TikTok to Pay $5.7 Million Fine For Violating Children's Privacy Law
TikTok, a video-sharing app popular among pre-teens, is facing a $5.7 million fine from the FTC for illegally collecting the personal information of children.
The penalty applies to Musical.ly, the video lip-syncing app that TikTok absorbed last August as part of an acquisition. The FTC claims Musical.ly violated the Children's Online Privacy Protection Act (COPPA) by failing to ask for parental consent when collecting the personal information from users under the age of 13.
The collected information included names, email addresses, phone numbers and profile pictures, which were needed to register for the app. Accounts made over Musical.ly were also set on public by default, which allowed adults to track and even contact underage users over the platform, the FTC said in its announcement.
"The operators of the Musical.ly app were aware that a significant percentage of users were younger than 13 and received thousands of complaints from parents that their children under 13 had created Musical.ly accounts," the FTC added.
The $5.7 million fine is the largest civil penalty that the commission has ever issued in a children's privacy case. "This record penalty should be a reminder to all online services and websites that target children: We take enforcement of COPPA very seriously, and we will not tolerate companies that flagrantly ignore the law," said FTC chairman Joe Simons in a statement.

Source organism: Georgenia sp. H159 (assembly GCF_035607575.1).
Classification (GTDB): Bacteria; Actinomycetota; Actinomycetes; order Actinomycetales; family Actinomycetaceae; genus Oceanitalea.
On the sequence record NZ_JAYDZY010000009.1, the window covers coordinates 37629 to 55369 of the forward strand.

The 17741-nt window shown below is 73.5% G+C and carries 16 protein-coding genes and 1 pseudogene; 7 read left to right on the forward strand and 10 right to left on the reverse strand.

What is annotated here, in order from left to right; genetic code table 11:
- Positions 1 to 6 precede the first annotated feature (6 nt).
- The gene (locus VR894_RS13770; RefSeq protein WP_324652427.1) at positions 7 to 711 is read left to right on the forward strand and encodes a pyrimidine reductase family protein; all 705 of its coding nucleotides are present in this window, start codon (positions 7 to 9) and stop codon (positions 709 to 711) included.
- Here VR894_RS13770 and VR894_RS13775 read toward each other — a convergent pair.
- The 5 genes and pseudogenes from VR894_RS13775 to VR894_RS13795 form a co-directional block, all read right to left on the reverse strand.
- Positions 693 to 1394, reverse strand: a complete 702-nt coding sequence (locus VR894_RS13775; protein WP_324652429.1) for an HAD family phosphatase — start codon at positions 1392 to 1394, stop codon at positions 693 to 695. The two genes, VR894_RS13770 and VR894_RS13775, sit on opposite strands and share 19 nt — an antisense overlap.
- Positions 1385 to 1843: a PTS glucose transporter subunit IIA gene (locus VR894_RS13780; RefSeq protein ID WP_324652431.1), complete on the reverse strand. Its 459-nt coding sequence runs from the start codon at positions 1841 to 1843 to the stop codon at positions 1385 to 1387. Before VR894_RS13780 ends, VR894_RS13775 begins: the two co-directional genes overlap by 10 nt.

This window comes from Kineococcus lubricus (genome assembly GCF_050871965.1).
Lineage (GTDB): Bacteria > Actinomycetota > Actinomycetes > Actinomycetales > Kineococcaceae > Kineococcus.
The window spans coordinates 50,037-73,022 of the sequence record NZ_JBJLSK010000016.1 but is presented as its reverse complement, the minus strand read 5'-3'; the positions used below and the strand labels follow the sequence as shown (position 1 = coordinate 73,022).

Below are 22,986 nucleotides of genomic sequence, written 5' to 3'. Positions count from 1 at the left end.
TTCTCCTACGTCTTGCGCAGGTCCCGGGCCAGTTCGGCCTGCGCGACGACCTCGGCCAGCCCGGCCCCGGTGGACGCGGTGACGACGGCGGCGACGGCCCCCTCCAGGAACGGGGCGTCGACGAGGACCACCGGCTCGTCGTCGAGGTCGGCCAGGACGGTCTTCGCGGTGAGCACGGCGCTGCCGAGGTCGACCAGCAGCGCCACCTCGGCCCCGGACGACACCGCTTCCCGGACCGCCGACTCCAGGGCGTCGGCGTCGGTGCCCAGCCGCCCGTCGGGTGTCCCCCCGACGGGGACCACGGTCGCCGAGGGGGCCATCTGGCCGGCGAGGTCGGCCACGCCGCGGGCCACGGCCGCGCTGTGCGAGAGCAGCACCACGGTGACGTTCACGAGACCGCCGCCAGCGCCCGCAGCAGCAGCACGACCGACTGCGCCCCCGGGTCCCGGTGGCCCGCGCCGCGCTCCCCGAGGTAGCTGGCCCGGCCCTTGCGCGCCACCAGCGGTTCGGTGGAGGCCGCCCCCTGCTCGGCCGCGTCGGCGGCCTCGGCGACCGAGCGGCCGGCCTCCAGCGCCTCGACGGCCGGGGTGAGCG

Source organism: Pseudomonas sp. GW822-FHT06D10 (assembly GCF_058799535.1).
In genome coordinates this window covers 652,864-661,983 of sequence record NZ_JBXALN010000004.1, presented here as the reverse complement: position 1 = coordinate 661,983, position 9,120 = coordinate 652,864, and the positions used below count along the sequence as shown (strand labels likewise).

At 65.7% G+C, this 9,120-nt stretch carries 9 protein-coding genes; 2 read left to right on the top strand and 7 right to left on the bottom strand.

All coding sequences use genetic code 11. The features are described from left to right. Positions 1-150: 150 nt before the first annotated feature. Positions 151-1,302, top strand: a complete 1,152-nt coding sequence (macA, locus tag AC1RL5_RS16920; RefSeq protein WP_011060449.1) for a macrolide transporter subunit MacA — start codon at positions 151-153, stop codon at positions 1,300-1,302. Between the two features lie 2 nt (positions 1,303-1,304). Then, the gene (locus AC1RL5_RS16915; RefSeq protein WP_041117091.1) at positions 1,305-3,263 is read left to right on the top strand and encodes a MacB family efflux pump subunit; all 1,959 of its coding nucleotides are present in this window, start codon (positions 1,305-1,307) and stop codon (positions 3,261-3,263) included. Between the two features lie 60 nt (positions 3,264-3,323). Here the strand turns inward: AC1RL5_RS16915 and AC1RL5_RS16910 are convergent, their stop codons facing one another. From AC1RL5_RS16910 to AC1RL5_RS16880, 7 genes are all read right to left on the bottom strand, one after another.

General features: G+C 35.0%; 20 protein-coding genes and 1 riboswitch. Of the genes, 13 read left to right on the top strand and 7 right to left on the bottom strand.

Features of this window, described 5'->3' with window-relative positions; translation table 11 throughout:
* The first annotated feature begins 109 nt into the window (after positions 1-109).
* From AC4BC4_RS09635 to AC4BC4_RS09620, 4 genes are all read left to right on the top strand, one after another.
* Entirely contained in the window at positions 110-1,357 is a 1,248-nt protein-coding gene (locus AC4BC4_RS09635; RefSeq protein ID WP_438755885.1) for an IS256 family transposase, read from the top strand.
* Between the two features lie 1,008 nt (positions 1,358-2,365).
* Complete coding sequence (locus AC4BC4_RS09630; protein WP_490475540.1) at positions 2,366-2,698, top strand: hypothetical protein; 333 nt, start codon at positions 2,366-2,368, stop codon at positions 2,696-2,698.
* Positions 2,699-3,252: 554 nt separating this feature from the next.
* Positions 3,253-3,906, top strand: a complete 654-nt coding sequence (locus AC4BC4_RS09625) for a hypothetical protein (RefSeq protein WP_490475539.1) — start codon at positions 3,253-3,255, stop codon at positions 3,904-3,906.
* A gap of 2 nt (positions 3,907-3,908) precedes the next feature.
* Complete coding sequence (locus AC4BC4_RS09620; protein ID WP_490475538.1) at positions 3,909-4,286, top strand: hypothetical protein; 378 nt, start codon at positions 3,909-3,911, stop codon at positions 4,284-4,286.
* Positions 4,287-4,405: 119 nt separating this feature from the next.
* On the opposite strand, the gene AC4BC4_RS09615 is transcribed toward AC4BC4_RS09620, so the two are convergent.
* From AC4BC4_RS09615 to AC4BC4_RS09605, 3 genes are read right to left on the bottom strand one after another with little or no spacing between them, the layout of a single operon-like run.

It isn't clear how many children were affected, but Musical.ly had a total of 65 million registered users in the US, according to the FTC.
TikTok, which is own by China's Bytedance, has agreed to pay the fine. As part of the settlement, the video-sharing app must also take down all videos made by users under the age of 13, and begin complying with COPPA.
In a statement, TikTok said its created a new app experience for underage users that "does not permit the sharing of personal information." However, the new experience will feature some major limitations as well.
"In the younger ecosystem, users cannot do things like share their videos on TikTok, comment on others' videos, message with users, or maintain a profile or followers," the service said. "However, they will be able to experience what TikTok is at its core -- showcasing creativity -- as they enjoy curated content and experiment with TikTok's unique, fanciful, and expressive features."
"Both current and new TikTok users will be directed to the age-appropriate app experience, beginning today," the service added.